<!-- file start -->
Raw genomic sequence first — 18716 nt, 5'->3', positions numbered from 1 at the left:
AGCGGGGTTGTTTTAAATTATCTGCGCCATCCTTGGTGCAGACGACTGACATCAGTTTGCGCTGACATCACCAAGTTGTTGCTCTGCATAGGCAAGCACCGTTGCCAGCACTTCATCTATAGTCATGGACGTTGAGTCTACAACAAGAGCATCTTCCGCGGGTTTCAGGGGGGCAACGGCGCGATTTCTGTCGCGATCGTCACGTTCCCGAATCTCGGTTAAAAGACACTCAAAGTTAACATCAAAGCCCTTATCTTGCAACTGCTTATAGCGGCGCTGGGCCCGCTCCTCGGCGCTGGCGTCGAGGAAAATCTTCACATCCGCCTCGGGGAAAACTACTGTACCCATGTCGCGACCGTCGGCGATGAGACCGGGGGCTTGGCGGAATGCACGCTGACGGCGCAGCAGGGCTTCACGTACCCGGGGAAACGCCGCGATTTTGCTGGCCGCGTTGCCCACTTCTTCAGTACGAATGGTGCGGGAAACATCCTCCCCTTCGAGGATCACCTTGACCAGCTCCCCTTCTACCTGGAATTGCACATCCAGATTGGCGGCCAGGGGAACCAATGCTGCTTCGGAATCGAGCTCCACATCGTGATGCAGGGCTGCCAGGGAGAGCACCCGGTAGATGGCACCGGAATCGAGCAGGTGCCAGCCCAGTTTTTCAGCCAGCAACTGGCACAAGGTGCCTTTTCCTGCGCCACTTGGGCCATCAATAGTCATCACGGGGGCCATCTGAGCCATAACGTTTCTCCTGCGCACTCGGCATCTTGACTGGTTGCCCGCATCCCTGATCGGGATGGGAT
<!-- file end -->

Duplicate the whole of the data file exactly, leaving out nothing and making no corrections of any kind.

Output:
Raw genomic sequence first — 18716 nt, 5'->3', positions numbered from 1 at the left:
AGCGGGGTTGTTTTAAATTATCTGCGCCATCCTTGGTGCAGACGACTGACATCAGTTTGCGCTGACATCACCAAGTTGTTGCTCTGCATAGGCAAGCACCGTTGCCAGCACTTCATCTATAGTCATGGACGTTGAGTCTACAACAAGAGCATCTTCCGCGGGTTTCAGGGGGGCAACGGCGCGATTTCTGTCGCGATCGTCACGTTCCCGAATCTCGGTTAAAAGACACTCAAAGTTAACATCAAAGCCCTTATCTTGCAACTGCTTATAGCGGCGCTGGGCCCGCTCCTCGGCGCTGGCGTCGAGGAAAATCTTCACATCCGCCTCGGGGAAAACTACTGTACCCATGTCGCGACCGTCGGCGATGAGACCGGGGGCTTGGCGGAATGCACGCTGACGGCGCAGCAGGGCTTCACGTACCCGGGGAAACGCCGCGATTTTGCTGGCCGCGTTGCCCACTTCTTCAGTACGAATGGTGCGGGAAACATCCTCCCCTTCGAGGATCACCTTGACCAGCTCCCCTTCTACCTGGAATTGCACATCCAGATTGGCGGCCAGGGGAACCAATGCTGCTTCGGAATCGAGCTCCACATCGTGATGCAGGGCTGCCAGGGAGAGCACCCGGTAGATGGCACCGGAATCGAGCAGGTGCCAGCCCAGTTTTTCAGCCAGCAACTGGCACAAGGTGCCTTTTCCTGCGCCACTTGGGCCATCAATAGTCATCACGGGGGCCATCTGAGCCATAACGTTTCTCCTGCGCACTCGGCATCTTGACTGGTTGCCCGCATCCCTGATCGGGATGGGAT